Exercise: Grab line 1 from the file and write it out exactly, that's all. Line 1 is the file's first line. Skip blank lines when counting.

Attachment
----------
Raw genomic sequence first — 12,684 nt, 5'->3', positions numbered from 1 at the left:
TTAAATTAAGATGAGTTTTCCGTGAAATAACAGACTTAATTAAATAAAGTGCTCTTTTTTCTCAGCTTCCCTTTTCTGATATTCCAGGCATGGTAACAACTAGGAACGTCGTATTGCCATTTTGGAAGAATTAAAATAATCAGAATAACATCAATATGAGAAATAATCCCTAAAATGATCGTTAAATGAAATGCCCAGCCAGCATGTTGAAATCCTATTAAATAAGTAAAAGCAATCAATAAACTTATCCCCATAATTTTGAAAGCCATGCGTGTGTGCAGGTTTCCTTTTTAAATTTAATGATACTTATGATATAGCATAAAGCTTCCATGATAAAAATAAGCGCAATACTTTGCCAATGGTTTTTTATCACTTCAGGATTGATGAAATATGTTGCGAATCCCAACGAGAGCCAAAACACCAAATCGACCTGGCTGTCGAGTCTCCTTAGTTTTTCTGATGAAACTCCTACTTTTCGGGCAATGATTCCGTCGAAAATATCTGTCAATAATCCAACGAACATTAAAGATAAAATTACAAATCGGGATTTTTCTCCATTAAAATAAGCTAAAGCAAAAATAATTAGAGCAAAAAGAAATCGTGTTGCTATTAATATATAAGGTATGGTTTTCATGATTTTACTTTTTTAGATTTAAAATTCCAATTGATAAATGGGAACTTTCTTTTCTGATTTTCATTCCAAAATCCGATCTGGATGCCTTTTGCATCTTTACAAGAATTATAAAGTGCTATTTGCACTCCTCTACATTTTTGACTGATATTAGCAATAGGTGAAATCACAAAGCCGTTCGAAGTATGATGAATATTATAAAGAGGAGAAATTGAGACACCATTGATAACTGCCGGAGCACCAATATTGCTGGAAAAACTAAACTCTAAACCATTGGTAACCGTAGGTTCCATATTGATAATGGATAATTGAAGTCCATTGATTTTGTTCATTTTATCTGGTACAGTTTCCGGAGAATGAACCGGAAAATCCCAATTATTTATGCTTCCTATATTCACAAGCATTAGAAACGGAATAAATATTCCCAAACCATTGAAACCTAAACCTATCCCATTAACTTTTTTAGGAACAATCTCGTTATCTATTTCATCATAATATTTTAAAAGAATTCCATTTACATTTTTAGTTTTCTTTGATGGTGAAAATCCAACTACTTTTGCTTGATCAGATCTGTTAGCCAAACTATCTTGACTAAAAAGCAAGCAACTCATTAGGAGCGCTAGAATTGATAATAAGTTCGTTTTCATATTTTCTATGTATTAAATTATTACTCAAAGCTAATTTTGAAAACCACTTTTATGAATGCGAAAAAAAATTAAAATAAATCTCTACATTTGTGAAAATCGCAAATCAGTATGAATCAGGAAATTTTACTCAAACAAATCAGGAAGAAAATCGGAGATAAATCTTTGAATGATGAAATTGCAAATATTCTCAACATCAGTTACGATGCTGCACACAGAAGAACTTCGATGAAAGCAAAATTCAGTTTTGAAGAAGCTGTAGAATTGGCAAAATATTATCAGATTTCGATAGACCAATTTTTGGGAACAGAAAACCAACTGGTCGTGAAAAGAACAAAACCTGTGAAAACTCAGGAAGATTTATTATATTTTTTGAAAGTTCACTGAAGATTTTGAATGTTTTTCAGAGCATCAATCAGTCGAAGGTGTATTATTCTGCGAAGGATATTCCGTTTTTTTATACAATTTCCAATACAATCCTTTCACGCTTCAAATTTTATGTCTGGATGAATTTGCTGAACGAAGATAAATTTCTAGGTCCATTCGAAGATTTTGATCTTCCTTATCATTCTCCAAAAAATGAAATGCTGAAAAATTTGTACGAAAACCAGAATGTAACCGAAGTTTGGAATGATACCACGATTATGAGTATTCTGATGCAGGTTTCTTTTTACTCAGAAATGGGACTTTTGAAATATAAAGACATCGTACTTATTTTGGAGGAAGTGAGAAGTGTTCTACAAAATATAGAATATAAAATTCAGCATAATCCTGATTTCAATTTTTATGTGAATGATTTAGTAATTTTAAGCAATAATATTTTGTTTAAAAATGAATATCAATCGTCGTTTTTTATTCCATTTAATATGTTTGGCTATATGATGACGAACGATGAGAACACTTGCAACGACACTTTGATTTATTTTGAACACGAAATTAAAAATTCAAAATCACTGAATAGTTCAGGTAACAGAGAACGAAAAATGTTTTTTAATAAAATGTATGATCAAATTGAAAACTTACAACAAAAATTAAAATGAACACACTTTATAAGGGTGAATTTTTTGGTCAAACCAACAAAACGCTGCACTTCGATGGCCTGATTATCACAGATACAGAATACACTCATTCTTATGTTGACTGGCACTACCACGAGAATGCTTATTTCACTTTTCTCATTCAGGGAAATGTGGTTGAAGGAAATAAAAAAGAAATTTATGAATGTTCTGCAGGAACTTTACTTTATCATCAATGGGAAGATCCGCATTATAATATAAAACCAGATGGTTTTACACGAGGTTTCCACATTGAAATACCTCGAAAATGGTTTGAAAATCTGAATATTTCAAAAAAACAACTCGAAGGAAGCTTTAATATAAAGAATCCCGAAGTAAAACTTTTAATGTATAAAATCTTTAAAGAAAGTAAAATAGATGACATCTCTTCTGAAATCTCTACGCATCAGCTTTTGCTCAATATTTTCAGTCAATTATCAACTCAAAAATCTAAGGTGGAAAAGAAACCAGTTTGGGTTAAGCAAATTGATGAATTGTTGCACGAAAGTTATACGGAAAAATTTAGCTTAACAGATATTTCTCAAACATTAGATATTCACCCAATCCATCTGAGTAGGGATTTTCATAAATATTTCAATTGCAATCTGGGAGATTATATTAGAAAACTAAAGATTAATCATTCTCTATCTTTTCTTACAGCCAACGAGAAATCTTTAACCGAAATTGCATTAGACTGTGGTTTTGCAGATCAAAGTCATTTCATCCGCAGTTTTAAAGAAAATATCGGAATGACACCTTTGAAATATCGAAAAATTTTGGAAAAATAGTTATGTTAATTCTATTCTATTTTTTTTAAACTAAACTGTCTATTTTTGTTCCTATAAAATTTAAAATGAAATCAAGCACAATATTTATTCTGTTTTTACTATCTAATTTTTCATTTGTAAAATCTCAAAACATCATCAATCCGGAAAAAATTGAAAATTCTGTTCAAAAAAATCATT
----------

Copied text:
Raw genomic sequence first — 12,684 nt, 5'->3', positions numbered from 1 at the left: